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Muslims unite with Christians to save Iraqi church

It may be a new day in Iraq. After many of the country’s Christians fled the nation or were killed after the American-led invasion, some are seeing new hope in cooperation with their Muslim neighbors. Muslims and Christians have come together in Iraq to preserve and reopen one of the nation’s oldest churches, which is actually one of the oldest churches in the world.

The Church of Kokheh was built in the First Century and is important to both religions. Vistors weren’t allowed for many years due to the threat posed by the Islamic State reigning terror in the region.

A group of Christians from Baghdad were visiting the site under specific supervision when they were invited to lunch by local Muslims according to Al-Monitor. In talking about the ancient church, they both realized they wanted to see it reopen.

For Muslims, the site represents a large part of their history and culture from the Mesopotamian era. For Christians, it represents the expansion of the church reaching Asia, China and India. For both, it has the potential of tourism where people can learn the history of each group.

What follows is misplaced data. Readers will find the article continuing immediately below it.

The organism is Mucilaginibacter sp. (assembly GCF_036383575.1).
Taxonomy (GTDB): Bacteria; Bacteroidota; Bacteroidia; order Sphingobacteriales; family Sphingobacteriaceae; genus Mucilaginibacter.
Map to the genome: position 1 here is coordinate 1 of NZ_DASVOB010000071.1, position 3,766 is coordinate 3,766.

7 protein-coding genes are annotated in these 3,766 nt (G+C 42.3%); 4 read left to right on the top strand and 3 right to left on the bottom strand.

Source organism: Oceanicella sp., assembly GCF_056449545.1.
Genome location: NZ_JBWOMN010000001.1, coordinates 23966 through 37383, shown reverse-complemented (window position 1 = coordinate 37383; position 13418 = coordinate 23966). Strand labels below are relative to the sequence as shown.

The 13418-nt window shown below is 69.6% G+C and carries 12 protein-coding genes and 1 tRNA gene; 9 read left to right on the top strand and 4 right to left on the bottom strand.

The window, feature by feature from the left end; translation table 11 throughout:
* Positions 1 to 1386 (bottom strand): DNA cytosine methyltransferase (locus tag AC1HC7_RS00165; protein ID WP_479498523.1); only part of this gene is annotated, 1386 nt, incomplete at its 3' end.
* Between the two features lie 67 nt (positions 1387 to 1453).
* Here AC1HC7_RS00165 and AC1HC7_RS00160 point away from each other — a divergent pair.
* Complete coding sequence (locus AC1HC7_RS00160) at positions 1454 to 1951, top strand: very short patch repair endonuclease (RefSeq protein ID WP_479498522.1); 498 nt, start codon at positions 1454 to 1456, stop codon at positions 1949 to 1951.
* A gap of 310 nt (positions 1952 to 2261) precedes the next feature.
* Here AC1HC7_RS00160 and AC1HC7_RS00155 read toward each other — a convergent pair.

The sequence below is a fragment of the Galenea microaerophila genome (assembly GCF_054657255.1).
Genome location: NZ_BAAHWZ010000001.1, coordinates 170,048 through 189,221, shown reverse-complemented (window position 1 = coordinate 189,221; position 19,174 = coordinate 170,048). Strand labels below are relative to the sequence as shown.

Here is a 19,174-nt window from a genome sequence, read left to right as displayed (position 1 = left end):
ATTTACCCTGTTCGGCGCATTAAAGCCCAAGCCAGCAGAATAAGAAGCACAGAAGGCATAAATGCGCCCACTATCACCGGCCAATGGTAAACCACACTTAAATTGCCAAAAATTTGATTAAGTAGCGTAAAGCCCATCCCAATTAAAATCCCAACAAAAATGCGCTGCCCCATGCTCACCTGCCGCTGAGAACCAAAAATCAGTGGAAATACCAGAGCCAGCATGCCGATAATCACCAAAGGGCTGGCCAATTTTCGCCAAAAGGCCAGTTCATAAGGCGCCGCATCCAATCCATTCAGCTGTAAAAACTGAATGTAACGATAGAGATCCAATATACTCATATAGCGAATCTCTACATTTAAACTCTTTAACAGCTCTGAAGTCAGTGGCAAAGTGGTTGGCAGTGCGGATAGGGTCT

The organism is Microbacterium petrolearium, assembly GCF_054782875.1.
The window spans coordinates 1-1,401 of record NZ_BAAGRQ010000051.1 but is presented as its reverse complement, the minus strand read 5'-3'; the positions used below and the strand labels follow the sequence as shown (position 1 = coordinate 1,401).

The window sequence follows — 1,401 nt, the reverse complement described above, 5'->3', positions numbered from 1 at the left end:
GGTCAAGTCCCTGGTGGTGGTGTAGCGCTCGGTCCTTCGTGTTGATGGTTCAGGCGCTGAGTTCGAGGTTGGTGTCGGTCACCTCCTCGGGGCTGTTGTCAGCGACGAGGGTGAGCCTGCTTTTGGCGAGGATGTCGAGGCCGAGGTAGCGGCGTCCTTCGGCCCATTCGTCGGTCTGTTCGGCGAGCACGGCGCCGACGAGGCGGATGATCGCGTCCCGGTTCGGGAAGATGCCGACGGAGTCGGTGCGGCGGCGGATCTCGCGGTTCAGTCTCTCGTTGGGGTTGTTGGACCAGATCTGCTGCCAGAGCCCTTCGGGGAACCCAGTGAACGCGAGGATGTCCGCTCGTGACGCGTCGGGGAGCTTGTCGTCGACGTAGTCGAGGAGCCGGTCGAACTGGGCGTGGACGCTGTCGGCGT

The Muslims and Christians decided it was in their best interest to protect and preserve the archaeological site due to its historical significance. The Muslims agreed that getting sites like the Church at Kokheh ready can signal to the world that Iraq is ready once again to receive visitors and tourists as they rebuild their country after wiping out terrorism.

A minister with a Chaldean Christian church says the joint effort to restore this First Century church is extremely significant.

“This cooperation unites Muslims and Christians after having been divided by the atrocities and violence of ISIS over the past few years,” Fr. Maissar told Al-Monitor. “Reviving this church is perhaps a new starting point in the process of uniting Muslims and Christians.”